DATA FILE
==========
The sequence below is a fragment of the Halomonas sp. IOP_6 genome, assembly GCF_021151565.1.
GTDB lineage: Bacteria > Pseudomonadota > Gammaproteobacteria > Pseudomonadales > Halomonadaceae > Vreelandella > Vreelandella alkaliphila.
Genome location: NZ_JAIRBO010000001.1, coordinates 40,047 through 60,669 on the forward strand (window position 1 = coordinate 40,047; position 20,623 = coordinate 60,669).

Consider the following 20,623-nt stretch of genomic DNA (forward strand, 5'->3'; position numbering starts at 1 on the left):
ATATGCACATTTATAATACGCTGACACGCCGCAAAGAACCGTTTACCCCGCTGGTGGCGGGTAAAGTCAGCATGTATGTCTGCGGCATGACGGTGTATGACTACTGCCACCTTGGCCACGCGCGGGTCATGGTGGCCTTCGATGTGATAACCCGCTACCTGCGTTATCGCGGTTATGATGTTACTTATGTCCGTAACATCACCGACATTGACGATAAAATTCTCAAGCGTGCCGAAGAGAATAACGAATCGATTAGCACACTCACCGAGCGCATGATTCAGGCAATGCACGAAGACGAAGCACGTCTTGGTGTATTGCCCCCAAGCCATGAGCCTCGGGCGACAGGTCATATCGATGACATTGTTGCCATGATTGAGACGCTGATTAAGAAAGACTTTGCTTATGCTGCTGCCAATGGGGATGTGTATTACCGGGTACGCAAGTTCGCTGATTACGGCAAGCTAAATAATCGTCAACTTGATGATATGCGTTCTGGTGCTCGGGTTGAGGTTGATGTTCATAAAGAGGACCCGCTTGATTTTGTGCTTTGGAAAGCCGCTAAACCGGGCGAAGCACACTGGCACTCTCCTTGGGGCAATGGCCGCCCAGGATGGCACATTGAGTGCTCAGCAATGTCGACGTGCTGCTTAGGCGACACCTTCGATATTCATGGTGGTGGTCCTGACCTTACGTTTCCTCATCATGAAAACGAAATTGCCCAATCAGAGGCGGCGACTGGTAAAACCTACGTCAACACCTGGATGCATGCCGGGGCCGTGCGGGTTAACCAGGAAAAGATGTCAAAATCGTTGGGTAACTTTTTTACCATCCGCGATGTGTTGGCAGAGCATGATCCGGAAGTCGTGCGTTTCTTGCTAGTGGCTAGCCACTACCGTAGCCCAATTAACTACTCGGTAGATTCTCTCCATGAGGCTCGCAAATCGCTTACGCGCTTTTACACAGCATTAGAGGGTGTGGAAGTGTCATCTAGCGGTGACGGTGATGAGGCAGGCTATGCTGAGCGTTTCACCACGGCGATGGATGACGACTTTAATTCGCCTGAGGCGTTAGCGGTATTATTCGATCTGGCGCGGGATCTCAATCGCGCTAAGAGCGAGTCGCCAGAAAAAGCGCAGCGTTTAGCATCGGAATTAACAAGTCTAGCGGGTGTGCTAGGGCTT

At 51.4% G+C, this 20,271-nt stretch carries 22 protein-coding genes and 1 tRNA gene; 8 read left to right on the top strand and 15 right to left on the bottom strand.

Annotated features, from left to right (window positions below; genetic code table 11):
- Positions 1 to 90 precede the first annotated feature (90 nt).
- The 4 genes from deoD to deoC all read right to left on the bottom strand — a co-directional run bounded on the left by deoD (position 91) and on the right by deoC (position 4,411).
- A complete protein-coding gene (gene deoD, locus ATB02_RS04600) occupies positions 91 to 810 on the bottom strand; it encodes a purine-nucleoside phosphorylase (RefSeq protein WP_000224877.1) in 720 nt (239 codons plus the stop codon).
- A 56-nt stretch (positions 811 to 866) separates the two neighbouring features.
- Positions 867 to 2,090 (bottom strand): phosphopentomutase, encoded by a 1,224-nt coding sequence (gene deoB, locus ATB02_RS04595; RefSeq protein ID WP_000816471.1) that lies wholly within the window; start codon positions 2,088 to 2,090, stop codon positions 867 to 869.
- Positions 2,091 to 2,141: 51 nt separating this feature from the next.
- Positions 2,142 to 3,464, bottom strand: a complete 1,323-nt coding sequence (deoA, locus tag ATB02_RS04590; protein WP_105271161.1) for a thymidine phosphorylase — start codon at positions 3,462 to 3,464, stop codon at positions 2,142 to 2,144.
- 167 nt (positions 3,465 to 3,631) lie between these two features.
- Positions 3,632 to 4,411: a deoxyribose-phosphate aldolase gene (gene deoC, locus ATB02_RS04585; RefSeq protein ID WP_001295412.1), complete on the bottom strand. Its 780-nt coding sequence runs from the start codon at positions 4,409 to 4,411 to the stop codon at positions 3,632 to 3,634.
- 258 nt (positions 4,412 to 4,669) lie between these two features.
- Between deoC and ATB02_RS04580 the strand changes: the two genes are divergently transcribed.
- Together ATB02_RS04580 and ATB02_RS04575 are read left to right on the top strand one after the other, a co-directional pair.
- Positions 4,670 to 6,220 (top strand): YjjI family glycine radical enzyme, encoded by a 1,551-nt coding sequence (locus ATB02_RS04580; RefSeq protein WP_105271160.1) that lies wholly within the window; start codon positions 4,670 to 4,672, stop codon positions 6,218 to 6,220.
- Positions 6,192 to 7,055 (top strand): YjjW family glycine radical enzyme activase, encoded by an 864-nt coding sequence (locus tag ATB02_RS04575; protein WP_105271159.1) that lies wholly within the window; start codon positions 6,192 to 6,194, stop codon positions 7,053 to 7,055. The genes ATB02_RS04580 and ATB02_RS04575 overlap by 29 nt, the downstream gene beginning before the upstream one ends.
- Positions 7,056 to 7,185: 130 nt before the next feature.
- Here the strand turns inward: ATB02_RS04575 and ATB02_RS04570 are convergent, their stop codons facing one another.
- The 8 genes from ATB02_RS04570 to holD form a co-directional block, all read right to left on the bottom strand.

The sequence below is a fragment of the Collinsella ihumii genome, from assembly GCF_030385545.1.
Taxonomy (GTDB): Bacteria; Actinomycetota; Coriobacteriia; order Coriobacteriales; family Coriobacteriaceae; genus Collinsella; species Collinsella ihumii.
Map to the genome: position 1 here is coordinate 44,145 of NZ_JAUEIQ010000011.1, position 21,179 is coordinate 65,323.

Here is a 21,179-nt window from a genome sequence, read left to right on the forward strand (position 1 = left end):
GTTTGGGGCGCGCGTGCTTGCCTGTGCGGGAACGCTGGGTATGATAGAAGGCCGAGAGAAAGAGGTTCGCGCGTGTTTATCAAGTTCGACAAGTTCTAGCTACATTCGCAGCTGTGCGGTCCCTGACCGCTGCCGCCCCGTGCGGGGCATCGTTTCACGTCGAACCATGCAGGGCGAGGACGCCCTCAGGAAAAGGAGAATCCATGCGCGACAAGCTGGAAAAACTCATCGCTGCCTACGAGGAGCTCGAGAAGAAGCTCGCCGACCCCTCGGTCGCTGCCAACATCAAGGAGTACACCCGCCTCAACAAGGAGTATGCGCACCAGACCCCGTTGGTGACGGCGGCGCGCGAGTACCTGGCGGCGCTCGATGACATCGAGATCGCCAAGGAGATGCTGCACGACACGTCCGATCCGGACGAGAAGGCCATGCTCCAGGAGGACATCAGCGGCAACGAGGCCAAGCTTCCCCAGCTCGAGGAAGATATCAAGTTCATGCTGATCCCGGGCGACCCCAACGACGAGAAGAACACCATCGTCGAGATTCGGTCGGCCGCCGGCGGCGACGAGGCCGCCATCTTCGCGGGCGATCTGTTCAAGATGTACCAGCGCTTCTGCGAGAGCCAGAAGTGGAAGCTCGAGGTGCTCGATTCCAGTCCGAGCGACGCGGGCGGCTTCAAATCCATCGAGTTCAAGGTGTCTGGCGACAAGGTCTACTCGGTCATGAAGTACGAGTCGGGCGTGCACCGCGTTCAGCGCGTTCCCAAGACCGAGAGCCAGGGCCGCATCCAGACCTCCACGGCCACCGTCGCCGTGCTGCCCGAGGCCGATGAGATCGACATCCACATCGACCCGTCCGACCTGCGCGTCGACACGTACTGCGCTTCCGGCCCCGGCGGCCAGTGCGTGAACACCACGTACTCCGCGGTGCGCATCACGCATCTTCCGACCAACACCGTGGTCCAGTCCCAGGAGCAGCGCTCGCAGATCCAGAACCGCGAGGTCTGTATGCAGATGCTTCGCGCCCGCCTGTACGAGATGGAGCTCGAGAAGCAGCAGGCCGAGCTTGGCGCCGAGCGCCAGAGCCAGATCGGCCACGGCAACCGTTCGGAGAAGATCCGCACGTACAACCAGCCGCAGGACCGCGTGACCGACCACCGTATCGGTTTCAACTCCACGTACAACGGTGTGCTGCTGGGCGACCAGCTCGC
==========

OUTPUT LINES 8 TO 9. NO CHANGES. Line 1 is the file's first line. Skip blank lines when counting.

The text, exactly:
- Positions 1 to 90 precede the first annotated feature (90 nt).
- The 4 genes from deoD to deoC all read right to left on the bottom strand — a co-directional run bounded on the left by deoD (position 91) and on the right by deoC (position 4,411).